The inside story of how ChatGPT was created from the people who created it


Sandini Agarwal: We have many steps ahead. I think the virality of ChatGPT has caused many of the issues we know about to really surface and become critical – things we want to fix as soon as possible. For example, we know that the model is always very biased. Yes, ChatGPT is very good at rejecting bad requests, but it’s very easy to write instructions that allow us to not reject anything we want to reject.

Liam Fedus: It’s been fun to see the diverse and creative applications from users, but we’re still focusing on areas where we can improve. Through an iterative process of deployment, feedback and refinement, we believe we can produce the most balanced and successful technology. As our technologies evolve, new problems will inevitably arise.

Sandini Agarwal: In the weeks since launch, we’ve looked at some of the worst examples people have found, the worst things people have seen in the wild. We rated each of them and discussed how to fix them.

Ian Lake: Sometimes it’s something that goes viral on Twitter, but we have people reach out to us silently.

Sandini Agarwal: Many of the things we found were jailbreaks, which is definitely an issue we need to address. But since users have to try these complicated methods to get the model to say something wrong, it’s not something we missed at all, or something that was very surprising to us. However, this is something we are actively working on now. When we find jailbreaks, we add them to our training and testing data. All the data we see will be fed into the future model.

Ian Lake: As we get a better model we want to release it and test it. We are optimistic that targeted adversary training can significantly improve the jailbreak situation. It is not clear if these problems will be completely removed, but we believe that we can make jailbreaking much more difficult. Again, it’s not like we didn’t know jailbreak was possible before release. I think it’s very difficult to predict what the actual security issues will be once these systems are in place. That’s why we focus so much on tracking why people are using the system, what’s happening, and then acting on it. That doesn’t mean you shouldn’t proactively mitigate security issues when you anticipate them. But yes, it is very difficult to predict what will actually happen when the system enters the real world.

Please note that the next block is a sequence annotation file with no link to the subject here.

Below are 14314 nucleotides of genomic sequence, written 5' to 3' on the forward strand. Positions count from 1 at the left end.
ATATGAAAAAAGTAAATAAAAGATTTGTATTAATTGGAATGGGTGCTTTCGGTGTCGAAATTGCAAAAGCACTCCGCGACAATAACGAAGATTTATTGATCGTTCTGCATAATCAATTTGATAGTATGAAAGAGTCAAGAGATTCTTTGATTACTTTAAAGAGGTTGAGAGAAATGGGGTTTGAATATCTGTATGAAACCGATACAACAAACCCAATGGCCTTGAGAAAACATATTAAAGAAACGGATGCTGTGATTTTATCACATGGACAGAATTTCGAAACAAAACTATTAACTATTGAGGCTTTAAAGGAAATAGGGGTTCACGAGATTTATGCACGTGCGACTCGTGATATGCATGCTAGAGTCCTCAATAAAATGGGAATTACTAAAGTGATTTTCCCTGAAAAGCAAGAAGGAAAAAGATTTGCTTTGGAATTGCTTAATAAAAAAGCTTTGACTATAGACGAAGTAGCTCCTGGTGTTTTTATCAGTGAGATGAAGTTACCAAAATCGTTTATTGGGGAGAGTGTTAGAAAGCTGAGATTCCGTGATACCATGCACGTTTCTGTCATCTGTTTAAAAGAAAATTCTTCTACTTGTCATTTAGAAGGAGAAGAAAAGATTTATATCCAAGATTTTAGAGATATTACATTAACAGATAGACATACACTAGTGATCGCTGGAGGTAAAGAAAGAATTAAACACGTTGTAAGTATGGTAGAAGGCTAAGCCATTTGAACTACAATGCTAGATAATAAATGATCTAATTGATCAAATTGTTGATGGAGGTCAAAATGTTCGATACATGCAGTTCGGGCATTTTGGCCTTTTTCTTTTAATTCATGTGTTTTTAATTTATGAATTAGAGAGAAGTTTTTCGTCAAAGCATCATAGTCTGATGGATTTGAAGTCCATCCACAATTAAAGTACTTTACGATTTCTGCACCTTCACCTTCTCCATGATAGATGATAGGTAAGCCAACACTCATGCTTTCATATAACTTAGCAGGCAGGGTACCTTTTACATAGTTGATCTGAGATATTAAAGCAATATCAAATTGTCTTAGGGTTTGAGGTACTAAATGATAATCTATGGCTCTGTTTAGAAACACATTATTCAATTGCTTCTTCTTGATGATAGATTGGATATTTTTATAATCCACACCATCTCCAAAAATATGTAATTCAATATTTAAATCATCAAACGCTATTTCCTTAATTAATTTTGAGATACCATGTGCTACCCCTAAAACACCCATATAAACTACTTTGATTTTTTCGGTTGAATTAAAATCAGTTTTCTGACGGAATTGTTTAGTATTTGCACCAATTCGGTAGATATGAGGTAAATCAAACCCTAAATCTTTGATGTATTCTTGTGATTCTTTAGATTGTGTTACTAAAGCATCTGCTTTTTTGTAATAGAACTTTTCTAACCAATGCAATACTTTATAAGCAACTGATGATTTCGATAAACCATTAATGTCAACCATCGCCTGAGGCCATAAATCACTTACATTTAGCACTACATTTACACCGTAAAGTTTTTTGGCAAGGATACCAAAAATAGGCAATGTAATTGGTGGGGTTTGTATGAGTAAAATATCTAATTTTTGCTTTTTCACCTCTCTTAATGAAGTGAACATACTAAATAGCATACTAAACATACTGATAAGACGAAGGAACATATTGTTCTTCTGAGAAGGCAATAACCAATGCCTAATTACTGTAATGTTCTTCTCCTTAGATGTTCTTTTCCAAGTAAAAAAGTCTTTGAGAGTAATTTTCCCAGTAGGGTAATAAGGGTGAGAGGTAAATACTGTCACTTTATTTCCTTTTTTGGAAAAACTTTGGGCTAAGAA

In January, Microsoft unveiled Bing Chat, a search engine that many believe is OpenAI’s unofficial version of GPT-4. (OpenAI says: “Bing is powered by one of our next-generation models, customized by Microsoft for search. It combines the best of ChatGPT and GPT-3.5.”) Multibillion-dollar use of chatbots by tech giants. A reputation to protect creates new challenges for those tasked with creating key models.


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